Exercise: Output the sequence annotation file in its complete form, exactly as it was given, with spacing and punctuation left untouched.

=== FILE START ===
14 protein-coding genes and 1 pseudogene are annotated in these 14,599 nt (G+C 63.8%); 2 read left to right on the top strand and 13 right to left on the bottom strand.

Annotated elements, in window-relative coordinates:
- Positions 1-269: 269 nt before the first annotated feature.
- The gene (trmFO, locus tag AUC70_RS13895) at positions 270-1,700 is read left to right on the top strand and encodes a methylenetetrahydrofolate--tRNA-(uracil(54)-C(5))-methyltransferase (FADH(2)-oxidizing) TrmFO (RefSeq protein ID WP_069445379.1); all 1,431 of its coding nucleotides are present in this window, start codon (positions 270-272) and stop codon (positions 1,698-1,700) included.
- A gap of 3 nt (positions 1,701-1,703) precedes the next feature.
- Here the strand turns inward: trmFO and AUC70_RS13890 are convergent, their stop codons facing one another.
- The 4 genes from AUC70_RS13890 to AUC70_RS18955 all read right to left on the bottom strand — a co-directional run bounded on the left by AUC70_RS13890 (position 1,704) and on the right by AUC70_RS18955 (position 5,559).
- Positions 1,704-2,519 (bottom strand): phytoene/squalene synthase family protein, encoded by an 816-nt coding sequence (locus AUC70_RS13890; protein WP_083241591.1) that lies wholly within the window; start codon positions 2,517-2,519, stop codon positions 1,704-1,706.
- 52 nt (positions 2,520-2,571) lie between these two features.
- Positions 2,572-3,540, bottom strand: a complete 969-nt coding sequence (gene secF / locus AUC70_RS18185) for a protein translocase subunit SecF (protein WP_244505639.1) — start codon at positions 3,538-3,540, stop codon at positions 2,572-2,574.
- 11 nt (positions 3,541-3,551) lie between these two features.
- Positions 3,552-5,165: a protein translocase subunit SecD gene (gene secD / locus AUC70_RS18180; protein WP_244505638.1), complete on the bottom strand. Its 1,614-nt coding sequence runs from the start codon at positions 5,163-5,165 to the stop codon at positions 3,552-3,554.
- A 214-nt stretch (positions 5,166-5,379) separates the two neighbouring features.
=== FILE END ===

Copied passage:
14 protein-coding genes and 1 pseudogene are annotated in these 14,599 nt (G+C 63.8%); 2 read left to right on the top strand and 13 right to left on the bottom strand.

Annotated elements, in window-relative coordinates:
- Positions 1-269: 269 nt before the first annotated feature.
- The gene (trmFO, locus tag AUC70_RS13895) at positions 270-1,700 is read left to right on the top strand and encodes a methylenetetrahydrofolate--tRNA-(uracil(54)-C(5))-methyltransferase (FADH(2)-oxidizing) TrmFO (RefSeq protein ID WP_069445379.1); all 1,431 of its coding nucleotides are present in this window, start codon (positions 270-272) and stop codon (positions 1,698-1,700) included.
- A gap of 3 nt (positions 1,701-1,703) precedes the next feature.
- Here the strand turns inward: trmFO and AUC70_RS13890 are convergent, their stop codons facing one another.
- The 4 genes from AUC70_RS13890 to AUC70_RS18955 all read right to left on the bottom strand — a co-directional run bounded on the left by AUC70_RS13890 (position 1,704) and on the right by AUC70_RS18955 (position 5,559).
- Positions 1,704-2,519 (bottom strand): phytoene/squalene synthase family protein, encoded by an 816-nt coding sequence (locus AUC70_RS13890; protein WP_083241591.1) that lies wholly within the window; start codon positions 2,517-2,519, stop codon positions 1,704-1,706.
- 52 nt (positions 2,520-2,571) lie between these two features.
- Positions 2,572-3,540, bottom strand: a complete 969-nt coding sequence (gene secF / locus AUC70_RS18185) for a protein translocase subunit SecF (protein WP_244505639.1) — start codon at positions 3,538-3,540, stop codon at positions 2,572-2,574.
- 11 nt (positions 3,541-3,551) lie between these two features.
- Positions 3,552-5,165: a protein translocase subunit SecD gene (gene secD / locus AUC70_RS18180; protein WP_244505638.1), complete on the bottom strand. Its 1,614-nt coding sequence runs from the start codon at positions 5,163-5,165 to the stop codon at positions 3,552-3,554.
- A 214-nt stretch (positions 5,166-5,379) separates the two neighbouring features.